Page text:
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Related Resources

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ARTICLE_DATE August, 26 2011 16:46:00
ARTICLE_DATE_STR 20110826
ARTICLE_DESCRIPTION Proper communication between you and your medical provider is a crucial part of keeping yourself healthy.  This article will give you some tips, tricks and resources to help improve your "doctor talking" skills.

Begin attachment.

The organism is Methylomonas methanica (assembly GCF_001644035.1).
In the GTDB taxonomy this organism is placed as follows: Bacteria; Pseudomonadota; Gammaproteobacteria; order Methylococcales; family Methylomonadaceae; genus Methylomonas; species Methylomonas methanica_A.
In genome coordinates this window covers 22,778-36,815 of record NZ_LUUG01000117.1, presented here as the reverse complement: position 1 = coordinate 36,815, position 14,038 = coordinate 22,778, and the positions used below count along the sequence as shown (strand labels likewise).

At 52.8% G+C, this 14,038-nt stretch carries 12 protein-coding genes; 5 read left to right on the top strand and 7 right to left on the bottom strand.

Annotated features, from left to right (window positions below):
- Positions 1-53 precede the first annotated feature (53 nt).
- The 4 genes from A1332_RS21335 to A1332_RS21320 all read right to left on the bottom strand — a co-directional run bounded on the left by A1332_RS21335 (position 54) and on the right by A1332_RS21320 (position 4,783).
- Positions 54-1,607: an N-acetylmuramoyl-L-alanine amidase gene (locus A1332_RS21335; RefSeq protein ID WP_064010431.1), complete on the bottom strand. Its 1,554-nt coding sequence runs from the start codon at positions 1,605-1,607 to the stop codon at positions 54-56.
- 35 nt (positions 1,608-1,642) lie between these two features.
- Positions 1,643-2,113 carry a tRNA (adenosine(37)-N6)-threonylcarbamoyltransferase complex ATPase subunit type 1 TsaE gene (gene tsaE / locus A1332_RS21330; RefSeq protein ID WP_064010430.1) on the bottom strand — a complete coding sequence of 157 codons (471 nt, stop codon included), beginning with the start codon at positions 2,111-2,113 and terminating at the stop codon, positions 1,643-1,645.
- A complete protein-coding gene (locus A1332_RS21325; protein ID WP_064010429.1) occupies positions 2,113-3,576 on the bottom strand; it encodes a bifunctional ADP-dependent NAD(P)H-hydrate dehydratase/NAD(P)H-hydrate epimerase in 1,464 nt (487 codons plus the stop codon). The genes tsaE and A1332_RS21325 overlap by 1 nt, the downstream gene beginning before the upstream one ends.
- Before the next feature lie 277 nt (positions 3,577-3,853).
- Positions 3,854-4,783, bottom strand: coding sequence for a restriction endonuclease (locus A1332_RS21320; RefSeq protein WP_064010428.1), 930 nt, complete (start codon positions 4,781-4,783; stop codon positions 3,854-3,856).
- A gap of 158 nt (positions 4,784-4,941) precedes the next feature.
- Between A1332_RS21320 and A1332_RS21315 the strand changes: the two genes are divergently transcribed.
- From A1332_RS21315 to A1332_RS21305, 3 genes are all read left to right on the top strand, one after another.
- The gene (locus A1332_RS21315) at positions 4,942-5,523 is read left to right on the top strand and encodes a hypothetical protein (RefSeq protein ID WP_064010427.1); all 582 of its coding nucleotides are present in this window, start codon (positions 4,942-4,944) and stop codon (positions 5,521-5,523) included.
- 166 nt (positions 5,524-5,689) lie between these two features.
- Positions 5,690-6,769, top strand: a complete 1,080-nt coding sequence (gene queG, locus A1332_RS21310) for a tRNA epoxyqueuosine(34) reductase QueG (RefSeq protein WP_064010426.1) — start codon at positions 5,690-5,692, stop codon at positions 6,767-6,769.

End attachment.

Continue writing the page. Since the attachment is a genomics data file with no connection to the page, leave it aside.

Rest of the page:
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ARTICLE_TEXT <p>&nbsp;</p> <p>A huge part of your personal health and wellness is dependent on proper communication with your doctor.&nbsp; However, sometimes it may seem as though your doctor is speaking a different language.&nbsp;&nbsp; There are many resources available to help assist patients in this process.</p> <p><br /> The National Patient Safety Foundation (NPSF) has recently started the &ldquo;<a href="http://www.npsf.org/askme3/index.php">Ask Me 3</a>&rdquo; patient education program.&nbsp; The NPSF encourages patients to ask these three simple questions in every health care interaction:<br /> 1. What is my main problem?<br /> 2. What do I need to do?<br /> 3. Why is it important for me to do this?<br /> Getting your doctor, nurse or pharmacist to properly explain to you the answers to these three questions is very helpful to good health outcomes.&nbsp;</p> <p><br /> The Agency for Health Care Research and Quality&rsquo;s (AHRQ) &ldquo;<a href="http://www.ahrq.gov/questionsaretheanswer/">Questions are the Answer</a>&rdquo; website also has lots of interesting information on how to talk to your medical providers.&nbsp; The website also contains a customizable <a href="http://www.ahrq.gov/questionsaretheanswer/questionBuilder.aspx">question builder</a> that you can tailor to your specific medical situation.&nbsp; It is often recommended that you set up a specific list of questions to ask your doctor before you arrive at your appointment.&nbsp; This can help prevent &ldquo;white coat amnesia&rdquo; when you are actually with your physician.</p> <p><br /> Even if you know the right questions to ask, understanding the answers is not always easy.&nbsp; The National Library of Medicine offers an excellent online <a href="http://www.nlm.nih.gov/medlineplus/medicalwords.html">tutorial</a> on understanding medical words.&nbsp; They also provide a list of <a href="http://www.nlm.nih.gov/medlineplus/appendixa.html">word parts and what they mean</a>, as well as a<a href="http://www.nlm.nih.gov/medlineplus/appendixb.html"> list of commonly used medical abbreviations</a>.</p> <p><br /> Most health literacy groups suggest using a teach-back method with your medical provider.&nbsp; The teach-back method asks the patient to repeat what their medical provider has explained, in the patient&rsquo;s own language.&nbsp;&nbsp; You should always try to communicate in your own words:&nbsp; what your main problem is, what you need to do, and why is it important for you to do this.&nbsp; When you and your doctor agree on your explanation, you will know that you are both communicating well.&nbsp; The library also has several books available on how to communicate with health professionals.</p> <p><br /> <img title=" " align="left" alt=" " vspace="1" hspace="4" src="http://www.syndetics.com/index.aspx?isbn=1591201128/SC.GIF&amp;client=sprgr&amp;type=springimage" /></p> <p><br /> <a href="http://coolcat.org/record=b2293541~S1">How to talk with your doctor : the guide for patients and their physicians who want to reconcile and use the best of conventional and alternative medicine</a> / Ronald L. Hoffman, with Sidney Stevens.</p> <p><br /> &nbsp;</p> <p><img title=" " align="left" alt=" " vspace="1" hspace="4" src="http://www.syndetics.com/index.aspx?isbn=9781605980478/SC.GIF&amp;client=sprgr&amp;type=springimage" /></p> <p>&nbsp;</p> <p><a href="http://coolcat.org/record=b2475436~S1">How patients should think : 10 questions to ask your doctor about drugs, tests, and treatment </a>/ Ray Moynihan &amp; Melissa Sweet.</p> <p><br /> &nbsp;</p> <p>&nbsp;</p> <p><img title=" " align="left" alt=" " vspace="1" hspace="4" src="http://www.syndetics.com/index.aspx?isbn=0743293010/SC.GIF&amp;client=sprgr&amp;type=springimage" /></p> <p>&nbsp;</p> <p><br /> <a href="http://coolcat.org/record=b2232740~S1">You, the smart patient : an insider's handbook for getting the best treatment</a> / Michael F. Roizen and Mehmet C. Oz</p> <p>&nbsp;</p> <p>&nbsp;</p> <p><img title=" " align="left" alt=" " vspace="1" hspace="4" src="http://www.syndetics.com/index.aspx?isbn=9781607144328/SC.GIF&amp;client=sprgr&amp;type=springimage" /></p> <p>&nbsp;</p> <p><a href="http://coolcat.org/record=b2516582~S1">The Cleveland Clinic guide to speaking with your cardiologist</a> / Curtis Rimmerman.<br /> &nbsp;</p>